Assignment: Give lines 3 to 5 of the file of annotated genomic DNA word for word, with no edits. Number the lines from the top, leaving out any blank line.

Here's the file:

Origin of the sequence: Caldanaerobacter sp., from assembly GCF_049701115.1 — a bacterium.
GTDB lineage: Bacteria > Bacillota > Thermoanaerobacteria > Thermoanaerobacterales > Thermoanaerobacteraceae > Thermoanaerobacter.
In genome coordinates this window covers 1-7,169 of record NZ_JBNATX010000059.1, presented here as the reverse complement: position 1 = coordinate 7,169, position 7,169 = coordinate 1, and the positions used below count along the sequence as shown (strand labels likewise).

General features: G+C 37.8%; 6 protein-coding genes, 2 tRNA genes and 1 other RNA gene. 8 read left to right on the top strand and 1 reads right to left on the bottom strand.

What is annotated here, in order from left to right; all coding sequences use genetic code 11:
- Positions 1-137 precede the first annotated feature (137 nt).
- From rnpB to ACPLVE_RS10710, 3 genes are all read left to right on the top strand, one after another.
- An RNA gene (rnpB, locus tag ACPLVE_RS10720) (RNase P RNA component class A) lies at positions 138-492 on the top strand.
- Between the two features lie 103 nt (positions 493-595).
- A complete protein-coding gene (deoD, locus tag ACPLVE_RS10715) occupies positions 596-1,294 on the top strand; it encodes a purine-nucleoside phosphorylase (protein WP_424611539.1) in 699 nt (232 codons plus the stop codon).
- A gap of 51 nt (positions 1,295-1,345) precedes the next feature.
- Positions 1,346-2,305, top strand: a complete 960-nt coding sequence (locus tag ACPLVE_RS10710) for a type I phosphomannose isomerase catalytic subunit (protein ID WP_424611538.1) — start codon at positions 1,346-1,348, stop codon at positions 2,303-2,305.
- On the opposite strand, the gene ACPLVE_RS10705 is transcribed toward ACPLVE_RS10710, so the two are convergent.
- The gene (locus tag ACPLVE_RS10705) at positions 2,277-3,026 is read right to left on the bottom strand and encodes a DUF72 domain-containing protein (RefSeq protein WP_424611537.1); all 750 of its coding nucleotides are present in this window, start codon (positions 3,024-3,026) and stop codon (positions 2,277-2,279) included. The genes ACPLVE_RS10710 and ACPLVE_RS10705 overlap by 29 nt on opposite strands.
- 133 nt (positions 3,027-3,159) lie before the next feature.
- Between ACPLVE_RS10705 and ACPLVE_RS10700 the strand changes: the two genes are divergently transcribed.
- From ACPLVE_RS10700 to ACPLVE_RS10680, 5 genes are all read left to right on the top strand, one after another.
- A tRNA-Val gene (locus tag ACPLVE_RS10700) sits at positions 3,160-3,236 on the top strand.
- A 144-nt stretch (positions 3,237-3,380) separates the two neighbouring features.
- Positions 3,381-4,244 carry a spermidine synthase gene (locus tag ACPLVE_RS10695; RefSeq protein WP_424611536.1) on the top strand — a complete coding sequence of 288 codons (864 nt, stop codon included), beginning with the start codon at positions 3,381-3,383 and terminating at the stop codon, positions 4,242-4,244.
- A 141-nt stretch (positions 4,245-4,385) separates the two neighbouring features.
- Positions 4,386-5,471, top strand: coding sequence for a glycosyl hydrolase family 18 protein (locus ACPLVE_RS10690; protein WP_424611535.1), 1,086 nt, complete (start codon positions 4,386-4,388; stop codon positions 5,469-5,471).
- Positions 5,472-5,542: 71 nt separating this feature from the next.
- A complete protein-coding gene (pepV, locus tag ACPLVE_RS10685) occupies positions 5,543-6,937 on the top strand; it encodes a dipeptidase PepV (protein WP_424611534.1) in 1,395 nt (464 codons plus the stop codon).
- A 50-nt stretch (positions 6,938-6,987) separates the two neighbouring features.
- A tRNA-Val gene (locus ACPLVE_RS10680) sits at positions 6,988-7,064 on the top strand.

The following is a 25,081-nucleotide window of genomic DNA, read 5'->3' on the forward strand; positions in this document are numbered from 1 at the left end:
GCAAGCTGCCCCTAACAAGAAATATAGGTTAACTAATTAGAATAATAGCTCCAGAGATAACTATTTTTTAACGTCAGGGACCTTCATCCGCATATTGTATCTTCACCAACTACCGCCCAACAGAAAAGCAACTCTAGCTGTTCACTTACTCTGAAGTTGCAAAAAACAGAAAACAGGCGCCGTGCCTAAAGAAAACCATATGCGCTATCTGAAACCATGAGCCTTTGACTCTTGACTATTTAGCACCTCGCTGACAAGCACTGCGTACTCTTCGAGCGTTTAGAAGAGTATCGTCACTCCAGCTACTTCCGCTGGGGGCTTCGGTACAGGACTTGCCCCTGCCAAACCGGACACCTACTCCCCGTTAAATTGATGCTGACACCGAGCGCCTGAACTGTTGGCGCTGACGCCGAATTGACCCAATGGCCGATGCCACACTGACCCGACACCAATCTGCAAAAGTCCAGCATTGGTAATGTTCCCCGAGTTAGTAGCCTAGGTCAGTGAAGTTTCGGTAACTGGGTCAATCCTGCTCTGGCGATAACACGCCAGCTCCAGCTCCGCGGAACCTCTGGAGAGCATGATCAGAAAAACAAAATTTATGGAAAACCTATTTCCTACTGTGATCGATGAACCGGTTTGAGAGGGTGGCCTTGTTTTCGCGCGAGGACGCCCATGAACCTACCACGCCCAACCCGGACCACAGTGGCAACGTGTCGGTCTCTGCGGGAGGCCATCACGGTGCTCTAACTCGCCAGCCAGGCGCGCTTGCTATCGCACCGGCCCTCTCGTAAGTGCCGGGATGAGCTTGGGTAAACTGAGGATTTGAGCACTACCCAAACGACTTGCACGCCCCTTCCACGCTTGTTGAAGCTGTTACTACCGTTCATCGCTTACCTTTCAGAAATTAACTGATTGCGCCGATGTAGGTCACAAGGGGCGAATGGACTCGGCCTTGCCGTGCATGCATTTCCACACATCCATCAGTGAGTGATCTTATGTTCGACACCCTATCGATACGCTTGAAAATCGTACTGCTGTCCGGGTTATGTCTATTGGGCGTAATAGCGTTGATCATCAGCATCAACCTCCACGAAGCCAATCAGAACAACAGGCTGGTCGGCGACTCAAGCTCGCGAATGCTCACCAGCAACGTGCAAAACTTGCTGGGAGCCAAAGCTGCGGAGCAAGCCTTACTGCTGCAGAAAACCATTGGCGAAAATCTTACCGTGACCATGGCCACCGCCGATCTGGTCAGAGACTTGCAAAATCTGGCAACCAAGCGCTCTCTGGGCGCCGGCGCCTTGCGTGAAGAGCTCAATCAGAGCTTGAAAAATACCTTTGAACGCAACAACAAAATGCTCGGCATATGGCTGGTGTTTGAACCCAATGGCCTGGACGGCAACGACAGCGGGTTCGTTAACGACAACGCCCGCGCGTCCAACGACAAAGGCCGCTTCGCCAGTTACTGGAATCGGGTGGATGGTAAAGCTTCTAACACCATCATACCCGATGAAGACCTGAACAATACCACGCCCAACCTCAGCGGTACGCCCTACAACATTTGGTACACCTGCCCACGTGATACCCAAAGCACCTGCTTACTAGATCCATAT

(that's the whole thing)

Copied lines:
In genome coordinates this window covers 1-7,169 of record NZ_JBNATX010000059.1, presented here as the reverse complement: position 1 = coordinate 7,169, position 7,169 = coordinate 1, and the positions used below count along the sequence as shown (strand labels likewise).

General features: G+C 37.8%; 6 protein-coding genes, 2 tRNA genes and 1 other RNA gene. 8 read left to right on the top strand and 1 reads right to left on the bottom strand.

What is annotated here, in order from left to right; all coding sequences use genetic code 11: